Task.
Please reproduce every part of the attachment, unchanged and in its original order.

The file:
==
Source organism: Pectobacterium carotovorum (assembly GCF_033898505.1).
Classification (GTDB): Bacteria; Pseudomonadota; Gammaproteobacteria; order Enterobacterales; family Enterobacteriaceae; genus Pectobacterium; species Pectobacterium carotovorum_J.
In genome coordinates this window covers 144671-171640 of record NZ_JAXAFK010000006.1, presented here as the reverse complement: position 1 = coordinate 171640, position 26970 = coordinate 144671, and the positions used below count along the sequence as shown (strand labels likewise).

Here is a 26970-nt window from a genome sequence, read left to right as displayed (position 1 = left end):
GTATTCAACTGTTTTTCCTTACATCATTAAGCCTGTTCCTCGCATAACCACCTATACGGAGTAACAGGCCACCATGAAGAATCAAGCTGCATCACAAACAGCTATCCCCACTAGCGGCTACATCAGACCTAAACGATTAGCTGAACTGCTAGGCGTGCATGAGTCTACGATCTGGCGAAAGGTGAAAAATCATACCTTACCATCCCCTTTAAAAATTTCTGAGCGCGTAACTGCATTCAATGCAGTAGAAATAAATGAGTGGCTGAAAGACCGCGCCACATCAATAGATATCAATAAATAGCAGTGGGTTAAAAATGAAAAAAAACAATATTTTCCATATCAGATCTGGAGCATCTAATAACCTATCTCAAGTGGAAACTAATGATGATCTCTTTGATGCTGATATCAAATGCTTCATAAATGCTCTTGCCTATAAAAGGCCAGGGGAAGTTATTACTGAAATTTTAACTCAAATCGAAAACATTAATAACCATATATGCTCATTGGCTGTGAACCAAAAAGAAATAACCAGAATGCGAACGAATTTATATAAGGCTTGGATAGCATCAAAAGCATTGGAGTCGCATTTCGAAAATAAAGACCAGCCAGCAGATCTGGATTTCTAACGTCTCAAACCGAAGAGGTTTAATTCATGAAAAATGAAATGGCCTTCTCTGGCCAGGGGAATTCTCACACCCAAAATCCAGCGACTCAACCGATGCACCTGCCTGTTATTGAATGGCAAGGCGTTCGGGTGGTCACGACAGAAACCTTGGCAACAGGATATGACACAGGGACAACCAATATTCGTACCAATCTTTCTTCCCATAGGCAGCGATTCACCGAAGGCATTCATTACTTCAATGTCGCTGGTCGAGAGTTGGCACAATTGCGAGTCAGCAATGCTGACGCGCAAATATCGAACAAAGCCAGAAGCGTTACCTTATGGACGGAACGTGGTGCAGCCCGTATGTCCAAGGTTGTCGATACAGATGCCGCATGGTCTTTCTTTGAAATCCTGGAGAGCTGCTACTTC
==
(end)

Source organism: Pectobacterium carotovorum (assembly GCF_033898505.1).
Classification (GTDB): Bacteria; Pseudomonadota; Gammaproteobacteria; order Enterobacterales; family Enterobacteriaceae; genus Pectobacterium; species Pectobacterium carotovorum_J.
In genome coordinates this window covers 144671-171640 of record NZ_JAXAFK010000006.1, presented here as the reverse complement: position 1 = coordinate 171640, position 26970 = coordinate 144671, and the positions used below count along the sequence as shown (strand labels likewise).

Here is a 26970-nt window from a genome sequence, read left to right as displayed (position 1 = left end):
GTATTCAACTGTTTTTCCTTACATCATTAAGCCTGTTCCTCGCATAACCACCTATACGGAGTAACAGGCCACCATGAAGAATCAAGCTGCATCACAAACAGCTATCCCCACTAGCGGCTACATCAGACCTAAACGATTAGCTGAACTGCTAGGCGTGCATGAGTCTACGATCTGGCGAAAGGTGAAAAATCATACCTTACCATCCCCTTTAAAAATTTCTGAGCGCGTAACTGCATTCAATGCAGTAGAAATAAATGAGTGGCTGAAAGACCGCGCCACATCAATAGATATCAATAAATAGCAGTGGGTTAAAAATGAAAAAAAACAATATTTTCCATATCAGATCTGGAGCATCTAATAACCTATCTCAAGTGGAAACTAATGATGATCTCTTTGATGCTGATATCAAATGCTTCATAAATGCTCTTGCCTATAAAAGGCCAGGGGAAGTTATTACTGAAATTTTAACTCAAATCGAAAACATTAATAACCATATATGCTCATTGGCTGTGAACCAAAAAGAAATAACCAGAATGCGAACGAATTTATATAAGGCTTGGATAGCATCAAAAGCATTGGAGTCGCATTTCGAAAATAAAGACCAGCCAGCAGATCTGGATTTCTAACGTCTCAAACCGAAGAGGTTTAATTCATGAAAAATGAAATGGCCTTCTCTGGCCAGGGGAATTCTCACACCCAAAATCCAGCGACTCAACCGATGCACCTGCCTGTTATTGAATGGCAAGGCGTTCGGGTGGTCACGACAGAAACCTTGGCAACAGGATATGACACAGGGACAACCAATATTCGTACCAATCTTTCTTCCCATAGGCAGCGATTCACCGAAGGCATTCATTACTTCAATGTCGCTGGTCGAGAGTTGGCACAATTGCGAGTCAGCAATGCTGACGCGCAAATATCGAACAAAGCCAGAAGCGTTACCTTATGGACGGAACGTGGTGCAGCCCGTATGTCCAAGGTTGTCGATACAGATGCCGCATGGTCTTTCTTTGAAATCCTGGAGAGCTGCTACTTC